Thu, Dec 13, 2007 - Page 2 News List

Group warns of risks of Internet gaming addiction

By Loa Iok-sin  /  STAFF REPORTER

Dropping-out from school and deteriorating health are just two of the consequences of Internet game addiction, the Child Welfare League Foundation warned yesterday, while urging the government and parents to take preventive measures.

A survey released by the foundation yesterday showed that nearly 90 percent of respondents said they play Internet games.

The survey of 1,818 elementary and junior high school students showed that among Internet game players, "nearly 20 percent play for more than three hours a day on school days ? and on weekends or holidays, the figure grows to 43.8 percent," foundation executive director Alicea Wang (王育敏) said at a press conference yesterday.

More than 10 percent of the children go to bed after midnight or stay up all night to play Internet games, Wang said, citing survey results.

"It really worries us that 40 percent of the children surveyed have five indices of Internet addiction, while 4.2 percent match all eight indices," Wang said.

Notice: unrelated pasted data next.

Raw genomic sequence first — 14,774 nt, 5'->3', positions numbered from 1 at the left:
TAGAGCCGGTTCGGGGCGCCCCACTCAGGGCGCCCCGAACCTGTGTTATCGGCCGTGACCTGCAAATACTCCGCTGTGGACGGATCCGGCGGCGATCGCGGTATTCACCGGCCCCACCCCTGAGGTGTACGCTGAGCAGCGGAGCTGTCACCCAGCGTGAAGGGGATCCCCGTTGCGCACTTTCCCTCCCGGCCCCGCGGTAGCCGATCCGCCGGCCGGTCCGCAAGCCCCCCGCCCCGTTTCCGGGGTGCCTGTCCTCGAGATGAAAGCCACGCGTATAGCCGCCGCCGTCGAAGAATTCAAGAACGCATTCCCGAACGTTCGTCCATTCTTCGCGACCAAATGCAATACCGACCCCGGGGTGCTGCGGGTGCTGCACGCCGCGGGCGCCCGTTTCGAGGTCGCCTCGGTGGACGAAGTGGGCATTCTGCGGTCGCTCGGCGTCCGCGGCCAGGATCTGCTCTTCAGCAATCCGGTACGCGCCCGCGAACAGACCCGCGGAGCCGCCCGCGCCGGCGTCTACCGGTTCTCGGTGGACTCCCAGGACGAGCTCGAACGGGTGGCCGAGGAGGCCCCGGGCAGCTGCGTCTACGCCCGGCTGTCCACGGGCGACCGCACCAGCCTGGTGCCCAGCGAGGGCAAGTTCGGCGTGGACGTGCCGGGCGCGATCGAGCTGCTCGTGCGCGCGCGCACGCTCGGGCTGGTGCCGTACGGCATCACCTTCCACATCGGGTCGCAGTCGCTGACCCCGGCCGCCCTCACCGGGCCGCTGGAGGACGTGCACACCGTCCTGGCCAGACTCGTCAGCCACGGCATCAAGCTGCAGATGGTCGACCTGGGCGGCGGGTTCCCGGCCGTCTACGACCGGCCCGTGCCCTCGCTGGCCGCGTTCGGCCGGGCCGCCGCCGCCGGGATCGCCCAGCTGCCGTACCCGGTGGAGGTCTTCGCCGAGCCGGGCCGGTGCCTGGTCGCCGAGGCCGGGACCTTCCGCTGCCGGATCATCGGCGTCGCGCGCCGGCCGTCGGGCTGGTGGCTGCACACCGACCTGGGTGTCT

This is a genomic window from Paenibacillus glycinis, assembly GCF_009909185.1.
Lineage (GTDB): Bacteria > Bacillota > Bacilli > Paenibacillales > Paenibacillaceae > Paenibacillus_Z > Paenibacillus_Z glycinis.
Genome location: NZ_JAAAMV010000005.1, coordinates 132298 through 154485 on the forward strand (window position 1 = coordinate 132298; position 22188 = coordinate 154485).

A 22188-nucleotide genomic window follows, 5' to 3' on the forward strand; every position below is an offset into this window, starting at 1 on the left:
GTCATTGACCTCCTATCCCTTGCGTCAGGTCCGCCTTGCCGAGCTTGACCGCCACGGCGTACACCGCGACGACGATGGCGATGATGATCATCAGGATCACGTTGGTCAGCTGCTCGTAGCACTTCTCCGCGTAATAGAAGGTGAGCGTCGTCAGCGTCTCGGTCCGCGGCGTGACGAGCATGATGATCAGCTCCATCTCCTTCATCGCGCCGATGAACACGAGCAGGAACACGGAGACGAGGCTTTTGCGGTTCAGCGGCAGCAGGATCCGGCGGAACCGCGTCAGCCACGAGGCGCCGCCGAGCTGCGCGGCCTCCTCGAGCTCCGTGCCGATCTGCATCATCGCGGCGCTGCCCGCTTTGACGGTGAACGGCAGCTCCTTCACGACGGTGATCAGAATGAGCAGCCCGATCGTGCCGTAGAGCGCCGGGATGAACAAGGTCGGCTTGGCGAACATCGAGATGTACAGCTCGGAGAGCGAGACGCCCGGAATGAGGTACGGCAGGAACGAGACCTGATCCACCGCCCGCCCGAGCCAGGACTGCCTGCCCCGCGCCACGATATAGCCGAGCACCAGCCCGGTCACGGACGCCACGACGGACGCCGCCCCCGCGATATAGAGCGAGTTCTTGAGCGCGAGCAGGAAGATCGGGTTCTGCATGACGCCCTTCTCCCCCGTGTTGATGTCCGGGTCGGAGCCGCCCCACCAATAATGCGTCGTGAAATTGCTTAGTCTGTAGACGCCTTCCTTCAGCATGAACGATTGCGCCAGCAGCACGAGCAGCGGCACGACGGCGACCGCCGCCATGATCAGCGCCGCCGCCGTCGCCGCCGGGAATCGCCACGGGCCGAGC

The indices include overconcentration on Internet activities, feeling depressed or short-tempered when not using the Internet and a willingness to sacrifice interpersonal relationships, the survey said.

"In a case of child Internet game addiction I've handled, the child would often hit doors and throw things when prohibited from playing Internet games," Wu Hsue-ling (吳學岭), a child psychiatrist from Chang Gung Memorial Hospital told the press conference.

"Sometimes, the child's mother had to give the child sleeping pills to calm the child down," Wu said. "It's hard to deal with when a child becomes addicted to Internet games -- hence parents should take preventive measures to stop the addiction from happening."

Wang urged the government to strictly enforce the Internet game rating system.

"A lot of computer games with content that should be rated `restricted' were not rated at all," Wang said. "This allowed children to be exposed to inappropriate game content."

According to the Computer Software Rating Regulation (電腦軟體分級辦法), computer software -- including game software -- should be classified into four classes according to content.

Games with sexual or excessively violent content should be put into the restricted class according to the regulation.

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